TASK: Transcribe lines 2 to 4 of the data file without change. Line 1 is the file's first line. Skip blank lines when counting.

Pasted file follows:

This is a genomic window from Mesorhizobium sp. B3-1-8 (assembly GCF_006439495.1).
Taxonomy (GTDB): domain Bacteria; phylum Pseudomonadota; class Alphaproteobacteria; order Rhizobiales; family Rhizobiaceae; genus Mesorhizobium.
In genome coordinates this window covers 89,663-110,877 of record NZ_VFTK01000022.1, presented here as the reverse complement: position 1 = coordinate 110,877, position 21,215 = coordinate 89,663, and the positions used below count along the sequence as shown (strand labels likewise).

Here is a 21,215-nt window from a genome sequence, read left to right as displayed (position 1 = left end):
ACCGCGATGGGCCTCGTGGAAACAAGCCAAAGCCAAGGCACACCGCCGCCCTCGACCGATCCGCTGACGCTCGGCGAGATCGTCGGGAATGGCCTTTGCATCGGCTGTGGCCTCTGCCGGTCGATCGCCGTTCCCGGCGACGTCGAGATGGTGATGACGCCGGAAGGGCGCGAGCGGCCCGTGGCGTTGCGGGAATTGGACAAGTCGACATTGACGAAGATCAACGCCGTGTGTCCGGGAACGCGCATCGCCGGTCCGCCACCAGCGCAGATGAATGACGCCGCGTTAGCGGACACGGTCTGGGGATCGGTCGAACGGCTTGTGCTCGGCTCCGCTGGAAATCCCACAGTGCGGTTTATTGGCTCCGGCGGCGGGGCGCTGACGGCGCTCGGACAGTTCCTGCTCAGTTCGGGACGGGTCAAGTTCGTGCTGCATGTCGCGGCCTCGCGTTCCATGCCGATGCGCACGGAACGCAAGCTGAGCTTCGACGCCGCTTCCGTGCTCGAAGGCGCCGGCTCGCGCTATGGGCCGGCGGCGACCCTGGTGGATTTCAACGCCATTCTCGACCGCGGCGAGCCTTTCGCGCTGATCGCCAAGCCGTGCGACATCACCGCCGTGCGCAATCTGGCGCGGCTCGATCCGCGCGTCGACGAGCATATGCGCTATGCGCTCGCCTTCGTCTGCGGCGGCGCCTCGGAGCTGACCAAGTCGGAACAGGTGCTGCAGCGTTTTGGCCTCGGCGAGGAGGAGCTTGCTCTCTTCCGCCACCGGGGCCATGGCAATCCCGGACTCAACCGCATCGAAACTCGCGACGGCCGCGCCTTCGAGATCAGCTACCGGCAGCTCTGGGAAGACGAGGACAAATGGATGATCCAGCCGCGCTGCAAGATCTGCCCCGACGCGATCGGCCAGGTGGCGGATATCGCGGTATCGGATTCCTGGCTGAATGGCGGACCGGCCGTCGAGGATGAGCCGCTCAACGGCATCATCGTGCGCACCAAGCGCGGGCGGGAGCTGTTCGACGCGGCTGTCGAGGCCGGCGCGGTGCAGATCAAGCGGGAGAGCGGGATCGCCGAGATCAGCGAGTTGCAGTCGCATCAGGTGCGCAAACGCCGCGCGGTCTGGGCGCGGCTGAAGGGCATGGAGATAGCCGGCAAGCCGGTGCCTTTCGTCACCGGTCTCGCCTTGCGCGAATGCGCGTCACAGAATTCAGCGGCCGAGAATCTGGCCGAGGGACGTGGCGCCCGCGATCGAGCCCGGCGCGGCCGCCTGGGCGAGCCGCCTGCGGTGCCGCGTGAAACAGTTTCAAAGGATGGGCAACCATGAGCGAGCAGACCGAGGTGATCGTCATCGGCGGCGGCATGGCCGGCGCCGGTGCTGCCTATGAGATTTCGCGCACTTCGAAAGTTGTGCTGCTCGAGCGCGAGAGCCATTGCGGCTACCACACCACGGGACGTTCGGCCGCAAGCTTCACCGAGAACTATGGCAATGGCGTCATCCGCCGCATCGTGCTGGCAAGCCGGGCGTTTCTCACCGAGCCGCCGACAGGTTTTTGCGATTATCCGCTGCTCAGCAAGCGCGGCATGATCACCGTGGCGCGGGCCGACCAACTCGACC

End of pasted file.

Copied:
Taxonomy (GTDB): domain Bacteria; phylum Pseudomonadota; class Alphaproteobacteria; order Rhizobiales; family Rhizobiaceae; genus Mesorhizobium.
In genome coordinates this window covers 89,663-110,877 of record NZ_VFTK01000022.1, presented here as the reverse complement: position 1 = coordinate 110,877, position 21,215 = coordinate 89,663, and the positions used below count along the sequence as shown (strand labels likewise).

Here is a 21,215-nt window from a genome sequence, read left to right as displayed (position 1 = left end):